Economic Analysis and International Law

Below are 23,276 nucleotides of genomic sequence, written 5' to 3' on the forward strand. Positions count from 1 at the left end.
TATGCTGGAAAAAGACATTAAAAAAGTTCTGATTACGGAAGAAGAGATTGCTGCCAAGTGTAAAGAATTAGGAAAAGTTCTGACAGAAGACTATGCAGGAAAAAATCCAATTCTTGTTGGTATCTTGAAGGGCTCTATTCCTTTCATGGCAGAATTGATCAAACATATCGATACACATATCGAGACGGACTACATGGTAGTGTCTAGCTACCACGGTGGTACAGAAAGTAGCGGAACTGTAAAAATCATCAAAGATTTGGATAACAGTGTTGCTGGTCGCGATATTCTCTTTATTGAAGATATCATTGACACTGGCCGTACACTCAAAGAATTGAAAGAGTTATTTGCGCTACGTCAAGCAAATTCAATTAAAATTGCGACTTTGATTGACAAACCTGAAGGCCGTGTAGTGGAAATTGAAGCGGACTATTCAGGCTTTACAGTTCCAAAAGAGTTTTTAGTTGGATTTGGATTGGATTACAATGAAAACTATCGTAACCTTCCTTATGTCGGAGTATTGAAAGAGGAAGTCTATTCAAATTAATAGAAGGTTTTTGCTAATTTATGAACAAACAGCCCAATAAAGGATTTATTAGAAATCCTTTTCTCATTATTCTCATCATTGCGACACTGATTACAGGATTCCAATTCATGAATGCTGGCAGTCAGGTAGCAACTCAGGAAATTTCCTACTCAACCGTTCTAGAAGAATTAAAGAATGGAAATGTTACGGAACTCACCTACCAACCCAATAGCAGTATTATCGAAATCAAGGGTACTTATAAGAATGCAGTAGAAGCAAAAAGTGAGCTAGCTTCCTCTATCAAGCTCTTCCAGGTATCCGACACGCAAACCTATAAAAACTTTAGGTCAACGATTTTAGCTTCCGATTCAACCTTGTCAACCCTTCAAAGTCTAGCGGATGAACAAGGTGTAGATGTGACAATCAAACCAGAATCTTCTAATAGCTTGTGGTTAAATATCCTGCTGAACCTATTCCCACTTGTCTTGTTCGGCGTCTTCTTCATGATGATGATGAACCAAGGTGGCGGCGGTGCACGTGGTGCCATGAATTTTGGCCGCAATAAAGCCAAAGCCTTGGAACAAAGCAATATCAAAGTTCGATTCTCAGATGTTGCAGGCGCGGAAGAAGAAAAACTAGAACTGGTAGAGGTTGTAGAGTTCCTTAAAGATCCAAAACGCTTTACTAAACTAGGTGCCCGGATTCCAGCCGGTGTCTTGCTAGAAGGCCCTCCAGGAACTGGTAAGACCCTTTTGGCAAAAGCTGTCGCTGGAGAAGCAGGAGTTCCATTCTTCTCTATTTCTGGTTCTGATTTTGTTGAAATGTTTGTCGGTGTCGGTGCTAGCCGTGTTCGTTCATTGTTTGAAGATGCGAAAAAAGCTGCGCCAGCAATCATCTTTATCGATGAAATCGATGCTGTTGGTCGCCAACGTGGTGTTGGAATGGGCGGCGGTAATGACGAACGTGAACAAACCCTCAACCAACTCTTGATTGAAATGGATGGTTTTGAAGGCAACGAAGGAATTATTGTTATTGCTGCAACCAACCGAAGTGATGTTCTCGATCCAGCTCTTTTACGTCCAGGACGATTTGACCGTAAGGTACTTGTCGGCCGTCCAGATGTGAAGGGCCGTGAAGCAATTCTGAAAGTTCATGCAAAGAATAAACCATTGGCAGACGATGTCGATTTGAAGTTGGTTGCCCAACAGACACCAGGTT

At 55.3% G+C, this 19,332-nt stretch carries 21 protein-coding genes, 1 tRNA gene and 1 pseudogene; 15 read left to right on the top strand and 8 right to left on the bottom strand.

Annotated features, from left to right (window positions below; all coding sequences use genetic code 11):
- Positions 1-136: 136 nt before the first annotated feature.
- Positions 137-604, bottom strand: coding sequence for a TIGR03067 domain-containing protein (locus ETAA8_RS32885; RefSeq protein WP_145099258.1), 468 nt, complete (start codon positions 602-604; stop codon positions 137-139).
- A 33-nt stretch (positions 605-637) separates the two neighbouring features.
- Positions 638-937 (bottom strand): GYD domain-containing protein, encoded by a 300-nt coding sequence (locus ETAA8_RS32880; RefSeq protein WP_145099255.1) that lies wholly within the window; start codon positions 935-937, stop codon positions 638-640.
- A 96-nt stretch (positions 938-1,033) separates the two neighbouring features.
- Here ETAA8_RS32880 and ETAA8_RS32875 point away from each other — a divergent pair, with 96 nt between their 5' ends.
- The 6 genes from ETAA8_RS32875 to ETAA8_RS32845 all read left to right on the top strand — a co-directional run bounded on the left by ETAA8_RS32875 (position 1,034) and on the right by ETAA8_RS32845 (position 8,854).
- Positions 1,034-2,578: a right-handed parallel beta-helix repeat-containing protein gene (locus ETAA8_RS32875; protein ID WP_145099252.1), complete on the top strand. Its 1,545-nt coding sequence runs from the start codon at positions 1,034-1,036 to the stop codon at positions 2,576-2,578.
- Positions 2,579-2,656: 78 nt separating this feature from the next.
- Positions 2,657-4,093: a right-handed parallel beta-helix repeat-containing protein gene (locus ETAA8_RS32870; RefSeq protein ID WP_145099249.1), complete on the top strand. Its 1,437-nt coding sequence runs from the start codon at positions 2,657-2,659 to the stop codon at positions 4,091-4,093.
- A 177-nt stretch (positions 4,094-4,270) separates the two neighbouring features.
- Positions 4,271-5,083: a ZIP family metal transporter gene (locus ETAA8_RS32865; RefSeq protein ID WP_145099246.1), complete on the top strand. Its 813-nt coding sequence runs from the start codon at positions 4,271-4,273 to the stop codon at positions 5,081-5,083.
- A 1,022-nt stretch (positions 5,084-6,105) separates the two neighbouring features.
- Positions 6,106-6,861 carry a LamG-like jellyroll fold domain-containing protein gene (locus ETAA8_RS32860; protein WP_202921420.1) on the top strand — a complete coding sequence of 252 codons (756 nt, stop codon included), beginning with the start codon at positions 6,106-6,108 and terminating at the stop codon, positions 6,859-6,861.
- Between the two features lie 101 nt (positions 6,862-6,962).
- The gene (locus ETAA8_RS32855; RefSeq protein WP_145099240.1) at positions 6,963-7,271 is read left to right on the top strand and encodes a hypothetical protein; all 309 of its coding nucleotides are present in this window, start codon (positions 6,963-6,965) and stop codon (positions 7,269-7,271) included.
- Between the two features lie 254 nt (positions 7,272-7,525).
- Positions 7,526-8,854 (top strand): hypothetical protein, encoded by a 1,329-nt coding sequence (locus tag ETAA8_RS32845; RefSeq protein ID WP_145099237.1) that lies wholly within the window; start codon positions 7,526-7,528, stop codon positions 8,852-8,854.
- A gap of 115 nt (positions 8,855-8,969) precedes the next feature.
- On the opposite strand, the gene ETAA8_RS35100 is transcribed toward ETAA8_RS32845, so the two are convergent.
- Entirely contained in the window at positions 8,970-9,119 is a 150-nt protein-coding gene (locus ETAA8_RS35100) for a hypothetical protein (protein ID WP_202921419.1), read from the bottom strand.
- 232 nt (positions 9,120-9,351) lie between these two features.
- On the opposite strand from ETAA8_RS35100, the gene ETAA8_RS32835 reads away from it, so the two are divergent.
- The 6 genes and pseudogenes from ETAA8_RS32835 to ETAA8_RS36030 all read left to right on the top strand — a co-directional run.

In Chapter 2 we discussed the microeconomic effects of corruption: our analysis highlighted the fact that corruption adversely impacts society in the form of a major efficiency loss. Additionally, we noticed that a negative correlation exists between certain variables that are proxies of governance quality and a country's domestic corruption. We showed that a negative correlation also exists between corruption and domestic competitiveness. These relationships call out to policymakers as they show how corruption represents a limit for business competitiveness and a drag on economic development. Economic policies that initiate governance-enhancing reforms can be effective in promoting a country's competitiveness (Alesina and Giavazzi 2006). The literature on the impact of corruption on economic performance is exceptionally wide: the focus of our analysis shifts now from the perspective of firms and markets to the dynamics underlying the determination of macro variables in an economic system. We turn our attention to the effects of corruption on a country's income, trade, and interest rates for both industrialized and developing economies; we also discuss how corruption adversely affects macroeconomic performance indirectly via education or trade flows. The second part of this chapter is devoted to an in-depth analysis of the effects of corruption on the public sector, including its performance during economic cycles. Finally, in the last paragraph our focus broadens to the issue of the persistence of corruption over time.
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